Plans by German outdoor clothing brand Jack Wolfskin to eliminate a chemical used in water-repellent coatings for textiles have come in ahead of schedule, the company said today (24 January).

Virtually all Texapore waterproof clothing in its collection will be produced without perfluorooctanoic acid (PFOA), a fluorinated surfactant, from autumn/winter 2013. 
The company had originally expected to reach this goal at the end of 2014.

"We went to great lengths to begin producing all of our water-repellent equipment without PFOA ahead of schedule," said Christian Brandt, COO of Jack Wolfskin.

"75% of waterproof materials in our spring/summer clothing collection are already free from PFOA.

"Our next goal is to be able to offer fluorocarbon-free alternatives and, in the long term, to stop using fluorine-based chemicals altogether, even though this requires a comprehensive overhaul of our entire production chain."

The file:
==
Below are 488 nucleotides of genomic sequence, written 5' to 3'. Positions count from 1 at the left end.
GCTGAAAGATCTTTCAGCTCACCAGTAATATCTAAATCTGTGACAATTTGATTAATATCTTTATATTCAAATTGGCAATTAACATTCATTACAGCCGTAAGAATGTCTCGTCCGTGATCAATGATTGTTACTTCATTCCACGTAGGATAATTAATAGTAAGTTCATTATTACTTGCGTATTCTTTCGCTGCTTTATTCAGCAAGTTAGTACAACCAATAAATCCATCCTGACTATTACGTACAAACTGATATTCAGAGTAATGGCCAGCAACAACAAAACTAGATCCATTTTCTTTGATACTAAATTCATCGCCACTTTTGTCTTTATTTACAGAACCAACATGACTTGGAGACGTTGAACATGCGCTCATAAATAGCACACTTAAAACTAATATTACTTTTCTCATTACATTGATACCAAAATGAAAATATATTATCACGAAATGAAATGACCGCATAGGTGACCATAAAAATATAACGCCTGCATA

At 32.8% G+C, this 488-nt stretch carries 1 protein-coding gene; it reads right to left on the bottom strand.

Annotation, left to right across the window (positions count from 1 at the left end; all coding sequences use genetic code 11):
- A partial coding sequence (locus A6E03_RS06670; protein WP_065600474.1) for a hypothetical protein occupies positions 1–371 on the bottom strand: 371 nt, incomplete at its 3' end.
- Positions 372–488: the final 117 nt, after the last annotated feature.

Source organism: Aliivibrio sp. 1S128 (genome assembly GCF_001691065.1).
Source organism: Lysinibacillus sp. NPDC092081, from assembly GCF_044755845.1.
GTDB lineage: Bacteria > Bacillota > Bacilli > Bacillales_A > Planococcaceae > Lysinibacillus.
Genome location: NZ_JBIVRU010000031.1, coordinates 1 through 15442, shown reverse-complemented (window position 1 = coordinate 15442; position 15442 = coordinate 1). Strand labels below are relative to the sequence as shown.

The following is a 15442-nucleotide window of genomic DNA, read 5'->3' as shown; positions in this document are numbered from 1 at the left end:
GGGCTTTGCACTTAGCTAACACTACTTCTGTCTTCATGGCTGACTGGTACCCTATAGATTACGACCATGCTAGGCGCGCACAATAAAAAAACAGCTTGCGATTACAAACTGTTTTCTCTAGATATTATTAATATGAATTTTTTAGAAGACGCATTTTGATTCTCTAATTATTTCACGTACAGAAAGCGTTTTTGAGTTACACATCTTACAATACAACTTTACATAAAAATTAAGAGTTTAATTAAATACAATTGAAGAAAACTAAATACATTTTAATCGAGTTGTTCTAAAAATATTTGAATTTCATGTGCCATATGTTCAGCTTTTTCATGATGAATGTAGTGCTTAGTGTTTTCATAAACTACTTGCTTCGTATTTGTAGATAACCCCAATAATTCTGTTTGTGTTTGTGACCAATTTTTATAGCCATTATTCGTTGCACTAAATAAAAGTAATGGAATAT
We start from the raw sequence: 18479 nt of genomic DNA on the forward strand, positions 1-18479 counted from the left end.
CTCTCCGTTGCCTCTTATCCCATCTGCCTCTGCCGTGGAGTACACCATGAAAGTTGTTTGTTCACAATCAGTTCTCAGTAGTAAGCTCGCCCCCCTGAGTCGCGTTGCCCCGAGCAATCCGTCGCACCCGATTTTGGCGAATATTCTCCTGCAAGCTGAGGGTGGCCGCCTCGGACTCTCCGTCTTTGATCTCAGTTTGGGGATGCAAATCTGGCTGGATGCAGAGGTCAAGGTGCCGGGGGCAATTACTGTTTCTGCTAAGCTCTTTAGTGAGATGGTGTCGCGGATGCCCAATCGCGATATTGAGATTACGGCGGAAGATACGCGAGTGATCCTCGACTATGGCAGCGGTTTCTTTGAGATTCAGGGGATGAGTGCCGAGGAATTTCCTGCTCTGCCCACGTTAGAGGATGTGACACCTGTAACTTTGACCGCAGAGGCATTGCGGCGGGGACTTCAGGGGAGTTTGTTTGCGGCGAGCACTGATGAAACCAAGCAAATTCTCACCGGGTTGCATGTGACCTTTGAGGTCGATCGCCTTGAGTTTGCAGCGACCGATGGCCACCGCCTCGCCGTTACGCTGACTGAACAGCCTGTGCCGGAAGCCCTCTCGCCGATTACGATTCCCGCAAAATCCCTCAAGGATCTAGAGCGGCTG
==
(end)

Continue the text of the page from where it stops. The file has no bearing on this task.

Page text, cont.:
The company, which has more than 600 franchise stores and over 4,000 points of sale across Europe and Asia, has been working on producing weather protection equipment without PFOA since 2009.

Separately, nine major clothing brands and retailers, including H&M and Benetton, have also pledged to eliminate all perfluorinated chemicals (PFCs), which are used to make textile and leather products both water and stain-proof.

Their commitment is part of the so-called "Detox challenge" launched in 2011 by environmental group Greenpeace in a bid to clean up the textile supply chain.